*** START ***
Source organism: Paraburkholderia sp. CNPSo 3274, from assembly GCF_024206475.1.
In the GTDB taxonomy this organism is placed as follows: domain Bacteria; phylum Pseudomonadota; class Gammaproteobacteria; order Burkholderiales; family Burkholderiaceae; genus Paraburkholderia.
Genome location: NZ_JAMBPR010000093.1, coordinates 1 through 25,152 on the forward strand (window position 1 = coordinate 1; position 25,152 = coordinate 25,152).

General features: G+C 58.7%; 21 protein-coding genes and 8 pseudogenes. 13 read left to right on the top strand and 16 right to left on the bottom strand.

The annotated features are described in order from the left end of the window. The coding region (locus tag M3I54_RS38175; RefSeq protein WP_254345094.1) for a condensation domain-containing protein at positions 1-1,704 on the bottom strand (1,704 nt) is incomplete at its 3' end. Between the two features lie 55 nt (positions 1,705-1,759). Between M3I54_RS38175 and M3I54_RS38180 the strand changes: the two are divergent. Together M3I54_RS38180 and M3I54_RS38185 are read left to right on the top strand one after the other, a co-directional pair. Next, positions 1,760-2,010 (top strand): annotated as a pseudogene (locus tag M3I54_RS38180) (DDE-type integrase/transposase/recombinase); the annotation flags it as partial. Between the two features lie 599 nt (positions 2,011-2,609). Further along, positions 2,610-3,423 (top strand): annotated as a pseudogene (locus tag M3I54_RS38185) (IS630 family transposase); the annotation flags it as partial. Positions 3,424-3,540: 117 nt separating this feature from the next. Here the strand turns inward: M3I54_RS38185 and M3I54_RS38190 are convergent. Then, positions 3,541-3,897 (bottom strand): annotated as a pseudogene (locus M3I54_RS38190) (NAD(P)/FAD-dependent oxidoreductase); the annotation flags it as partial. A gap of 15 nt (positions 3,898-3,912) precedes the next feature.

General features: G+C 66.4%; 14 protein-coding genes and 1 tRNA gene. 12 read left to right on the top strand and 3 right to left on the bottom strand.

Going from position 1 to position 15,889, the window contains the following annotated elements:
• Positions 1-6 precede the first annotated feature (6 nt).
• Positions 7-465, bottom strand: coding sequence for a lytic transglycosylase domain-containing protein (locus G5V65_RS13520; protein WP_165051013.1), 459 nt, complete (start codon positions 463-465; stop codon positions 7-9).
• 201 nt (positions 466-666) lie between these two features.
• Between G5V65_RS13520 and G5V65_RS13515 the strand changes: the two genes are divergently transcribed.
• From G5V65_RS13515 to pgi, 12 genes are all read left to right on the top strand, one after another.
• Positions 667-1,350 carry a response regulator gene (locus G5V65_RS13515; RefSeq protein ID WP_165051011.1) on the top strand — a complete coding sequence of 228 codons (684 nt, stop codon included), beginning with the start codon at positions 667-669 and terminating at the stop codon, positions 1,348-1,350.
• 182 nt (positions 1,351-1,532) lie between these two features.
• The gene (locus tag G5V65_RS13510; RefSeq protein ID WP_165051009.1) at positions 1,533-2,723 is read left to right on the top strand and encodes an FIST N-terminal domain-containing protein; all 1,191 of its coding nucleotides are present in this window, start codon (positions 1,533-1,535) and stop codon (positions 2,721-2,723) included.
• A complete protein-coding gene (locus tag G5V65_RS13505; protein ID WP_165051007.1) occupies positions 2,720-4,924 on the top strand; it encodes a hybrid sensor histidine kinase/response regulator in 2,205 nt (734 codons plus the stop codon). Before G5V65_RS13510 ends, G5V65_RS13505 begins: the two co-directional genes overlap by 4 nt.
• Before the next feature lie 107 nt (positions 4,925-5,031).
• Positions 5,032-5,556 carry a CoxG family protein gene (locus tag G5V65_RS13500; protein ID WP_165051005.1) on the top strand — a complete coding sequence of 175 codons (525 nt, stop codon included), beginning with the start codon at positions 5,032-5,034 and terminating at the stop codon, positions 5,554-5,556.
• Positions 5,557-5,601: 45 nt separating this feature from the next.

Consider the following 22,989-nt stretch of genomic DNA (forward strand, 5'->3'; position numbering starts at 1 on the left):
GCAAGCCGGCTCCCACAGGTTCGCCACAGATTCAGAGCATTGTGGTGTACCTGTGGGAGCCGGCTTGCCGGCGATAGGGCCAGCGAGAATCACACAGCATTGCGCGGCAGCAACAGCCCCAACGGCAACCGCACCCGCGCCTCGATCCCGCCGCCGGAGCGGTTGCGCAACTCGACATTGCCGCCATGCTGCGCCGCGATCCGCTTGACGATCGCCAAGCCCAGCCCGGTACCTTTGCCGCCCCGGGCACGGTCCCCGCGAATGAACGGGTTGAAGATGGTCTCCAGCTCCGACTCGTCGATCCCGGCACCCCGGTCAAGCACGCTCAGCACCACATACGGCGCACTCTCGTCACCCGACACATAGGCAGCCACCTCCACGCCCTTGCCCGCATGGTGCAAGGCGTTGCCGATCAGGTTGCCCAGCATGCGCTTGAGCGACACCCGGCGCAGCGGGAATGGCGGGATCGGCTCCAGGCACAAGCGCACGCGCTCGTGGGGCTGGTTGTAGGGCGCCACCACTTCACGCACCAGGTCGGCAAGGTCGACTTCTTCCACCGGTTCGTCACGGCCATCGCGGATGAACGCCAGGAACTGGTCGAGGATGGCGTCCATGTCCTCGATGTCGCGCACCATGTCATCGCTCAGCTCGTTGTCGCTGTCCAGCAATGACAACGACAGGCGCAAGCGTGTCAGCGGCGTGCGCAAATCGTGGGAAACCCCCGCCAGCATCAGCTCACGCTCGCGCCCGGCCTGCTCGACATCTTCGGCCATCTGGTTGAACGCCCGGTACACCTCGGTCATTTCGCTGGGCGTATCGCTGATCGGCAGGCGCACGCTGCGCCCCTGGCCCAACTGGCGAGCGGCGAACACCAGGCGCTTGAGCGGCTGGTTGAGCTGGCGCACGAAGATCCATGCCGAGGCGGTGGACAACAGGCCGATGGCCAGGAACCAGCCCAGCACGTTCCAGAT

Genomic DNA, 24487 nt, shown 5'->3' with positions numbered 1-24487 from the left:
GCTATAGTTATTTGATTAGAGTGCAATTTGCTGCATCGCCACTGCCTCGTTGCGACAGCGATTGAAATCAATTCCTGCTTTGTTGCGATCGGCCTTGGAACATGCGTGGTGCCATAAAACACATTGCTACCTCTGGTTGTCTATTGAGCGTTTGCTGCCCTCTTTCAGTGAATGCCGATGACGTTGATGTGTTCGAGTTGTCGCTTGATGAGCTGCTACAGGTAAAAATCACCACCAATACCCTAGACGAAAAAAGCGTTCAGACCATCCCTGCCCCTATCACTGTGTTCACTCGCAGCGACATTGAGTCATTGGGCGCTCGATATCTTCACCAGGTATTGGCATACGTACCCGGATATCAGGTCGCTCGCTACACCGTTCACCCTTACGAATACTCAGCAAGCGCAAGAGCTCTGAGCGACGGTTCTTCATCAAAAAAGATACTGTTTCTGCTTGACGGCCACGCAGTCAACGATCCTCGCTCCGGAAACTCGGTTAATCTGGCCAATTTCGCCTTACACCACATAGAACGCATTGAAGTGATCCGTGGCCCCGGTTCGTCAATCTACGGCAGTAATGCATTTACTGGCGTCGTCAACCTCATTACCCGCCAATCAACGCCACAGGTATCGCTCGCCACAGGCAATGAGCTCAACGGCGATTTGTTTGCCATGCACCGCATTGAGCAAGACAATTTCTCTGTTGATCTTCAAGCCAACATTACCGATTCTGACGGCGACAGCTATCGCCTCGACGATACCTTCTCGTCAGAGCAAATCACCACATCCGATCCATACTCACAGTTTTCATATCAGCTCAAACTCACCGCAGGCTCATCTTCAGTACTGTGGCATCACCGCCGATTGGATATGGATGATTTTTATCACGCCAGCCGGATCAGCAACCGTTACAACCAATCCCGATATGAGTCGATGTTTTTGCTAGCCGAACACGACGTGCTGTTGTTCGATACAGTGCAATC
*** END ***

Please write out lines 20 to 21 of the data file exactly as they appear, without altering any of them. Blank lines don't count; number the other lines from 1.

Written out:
Consider the following 22,989-nt stretch of genomic DNA (forward strand, 5'->3'; position numbering starts at 1 on the left):
GCAAGCCGGCTCCCACAGGTTCGCCACAGATTCAGAGCATTGTGGTGTACCTGTGGGAGCCGGCTTGCCGGCGATAGGGCCAGCGAGAATCACACAGCATTGCGCGGCAGCAACAGCCCCAACGGCAACCGCACCCGCGCCTCGATCCCGCCGCCGGAGCGGTTGCGCAACTCGACATTGCCGCCATGCTGCGCCGCGATCCGCTTGACGATCGCCAAGCCCAGCCCGGTACCTTTGCCGCCCCGGGCACGGTCCCCGCGAATGAACGGGTTGAAGATGGTCTCCAGCTCCGACTCGTCGATCCCGGCACCCCGGTCAAGCACGCTCAGCACCACATACGGCGCACTCTCGTCACCCGACACATAGGCAGCCACCTCCACGCCCTTGCCCGCATGGTGCAAGGCGTTGCCGATCAGGTTGCCCAGCATGCGCTTGAGCGACACCCGGCGCAGCGGGAATGGCGGGATCGGCTCCAGGCACAAGCGCACGCGCTCGTGGGGCTGGTTGTAGGGCGCCACCACTTCACGCACCAGGTCGGCAAGGTCGACTTCTTCCACCGGTTCGTCACGGCCATCGCGGATGAACGCCAGGAACTGGTCGAGGATGGCGTCCATGTCCTCGATGTCGCGCACCATGTCATCGCTCAGCTCGTTGTCGCTGTCCAGCAATGACAACGACAGGCGCAAGCGTGTCAGCGGCGTGCGCAAATCGTGGGAAACCCCCGCCAGCATCAGCTCACGCTCGCGCCCGGCCTGCTCGACATCTTCGGCCATCTGGTTGAACGCCCGGTACACCTCGGTCATTTCGCTGGGCGTATCGCTGATCGGCAGGCGCACGCTGCGCCCCTGGCCCAACTGGCGAGCGGCGAACACCAGGCGCTTGAGCGGCTGGTTGAGCTGGCGCACGAAGATCCATGCCGAGGCGGTGGACAACAGGCCGATGGCCAGGAACCAGCCCAGCACGTTCCAGAT